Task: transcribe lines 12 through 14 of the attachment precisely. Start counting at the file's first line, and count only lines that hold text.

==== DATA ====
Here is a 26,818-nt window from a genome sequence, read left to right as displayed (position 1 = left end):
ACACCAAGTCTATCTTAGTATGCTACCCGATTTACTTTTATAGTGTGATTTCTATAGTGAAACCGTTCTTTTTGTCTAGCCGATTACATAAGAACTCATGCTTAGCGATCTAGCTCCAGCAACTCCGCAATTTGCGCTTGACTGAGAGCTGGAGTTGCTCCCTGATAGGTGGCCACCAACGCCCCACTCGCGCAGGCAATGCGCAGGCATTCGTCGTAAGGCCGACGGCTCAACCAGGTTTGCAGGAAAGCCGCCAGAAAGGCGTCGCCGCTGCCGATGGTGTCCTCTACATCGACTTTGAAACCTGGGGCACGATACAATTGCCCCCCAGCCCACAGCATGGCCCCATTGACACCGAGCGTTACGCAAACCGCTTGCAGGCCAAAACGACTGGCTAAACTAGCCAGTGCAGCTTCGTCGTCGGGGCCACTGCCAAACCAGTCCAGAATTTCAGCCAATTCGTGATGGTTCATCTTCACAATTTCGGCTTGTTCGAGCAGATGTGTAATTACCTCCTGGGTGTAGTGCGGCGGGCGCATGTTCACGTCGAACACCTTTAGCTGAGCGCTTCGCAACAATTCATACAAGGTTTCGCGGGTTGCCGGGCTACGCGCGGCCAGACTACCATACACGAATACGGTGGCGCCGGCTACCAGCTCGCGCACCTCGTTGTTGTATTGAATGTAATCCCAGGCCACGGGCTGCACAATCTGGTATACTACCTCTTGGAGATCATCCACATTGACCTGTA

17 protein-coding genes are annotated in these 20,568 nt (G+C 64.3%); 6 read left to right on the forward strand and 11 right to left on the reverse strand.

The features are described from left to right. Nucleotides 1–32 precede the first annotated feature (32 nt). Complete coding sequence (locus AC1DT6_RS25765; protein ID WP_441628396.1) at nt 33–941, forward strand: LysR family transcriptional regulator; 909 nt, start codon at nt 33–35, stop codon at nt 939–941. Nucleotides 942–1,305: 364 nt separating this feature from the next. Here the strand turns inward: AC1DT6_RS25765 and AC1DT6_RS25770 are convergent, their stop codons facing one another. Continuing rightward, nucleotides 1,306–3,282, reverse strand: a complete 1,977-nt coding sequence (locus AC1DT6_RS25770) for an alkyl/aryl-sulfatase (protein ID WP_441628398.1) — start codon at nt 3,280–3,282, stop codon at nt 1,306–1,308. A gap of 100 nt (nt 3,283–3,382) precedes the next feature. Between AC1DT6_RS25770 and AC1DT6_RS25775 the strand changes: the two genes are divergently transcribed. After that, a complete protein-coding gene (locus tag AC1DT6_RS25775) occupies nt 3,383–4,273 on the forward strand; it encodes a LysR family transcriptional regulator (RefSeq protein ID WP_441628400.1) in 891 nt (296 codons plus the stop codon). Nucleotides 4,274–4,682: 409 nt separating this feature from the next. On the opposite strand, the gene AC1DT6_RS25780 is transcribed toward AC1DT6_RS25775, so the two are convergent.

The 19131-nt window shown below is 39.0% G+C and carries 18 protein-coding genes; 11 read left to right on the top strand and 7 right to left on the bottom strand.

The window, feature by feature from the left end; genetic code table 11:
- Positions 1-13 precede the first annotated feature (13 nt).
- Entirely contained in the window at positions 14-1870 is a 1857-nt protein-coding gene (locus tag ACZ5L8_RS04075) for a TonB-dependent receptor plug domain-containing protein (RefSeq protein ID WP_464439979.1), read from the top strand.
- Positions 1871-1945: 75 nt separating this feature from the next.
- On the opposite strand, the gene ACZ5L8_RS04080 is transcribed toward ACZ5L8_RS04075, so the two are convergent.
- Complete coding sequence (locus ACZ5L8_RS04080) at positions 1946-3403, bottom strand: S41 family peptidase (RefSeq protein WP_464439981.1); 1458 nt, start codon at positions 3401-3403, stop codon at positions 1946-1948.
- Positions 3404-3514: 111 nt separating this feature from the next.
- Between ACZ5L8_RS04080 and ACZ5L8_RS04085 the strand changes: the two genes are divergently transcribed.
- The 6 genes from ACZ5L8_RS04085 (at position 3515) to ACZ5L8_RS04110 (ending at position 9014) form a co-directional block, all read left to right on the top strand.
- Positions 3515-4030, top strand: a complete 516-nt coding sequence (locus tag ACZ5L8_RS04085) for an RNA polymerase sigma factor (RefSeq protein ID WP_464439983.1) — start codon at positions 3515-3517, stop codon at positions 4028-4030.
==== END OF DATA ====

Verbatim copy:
- Positions 3404-3514: 111 nt separating this feature from the next.
- Between ACZ5L8_RS04080 and ACZ5L8_RS04085 the strand changes: the two genes are divergently transcribed.
- The 6 genes from ACZ5L8_RS04085 (at position 3515) to ACZ5L8_RS04110 (ending at position 9014) form a co-directional block, all read left to right on the top strand.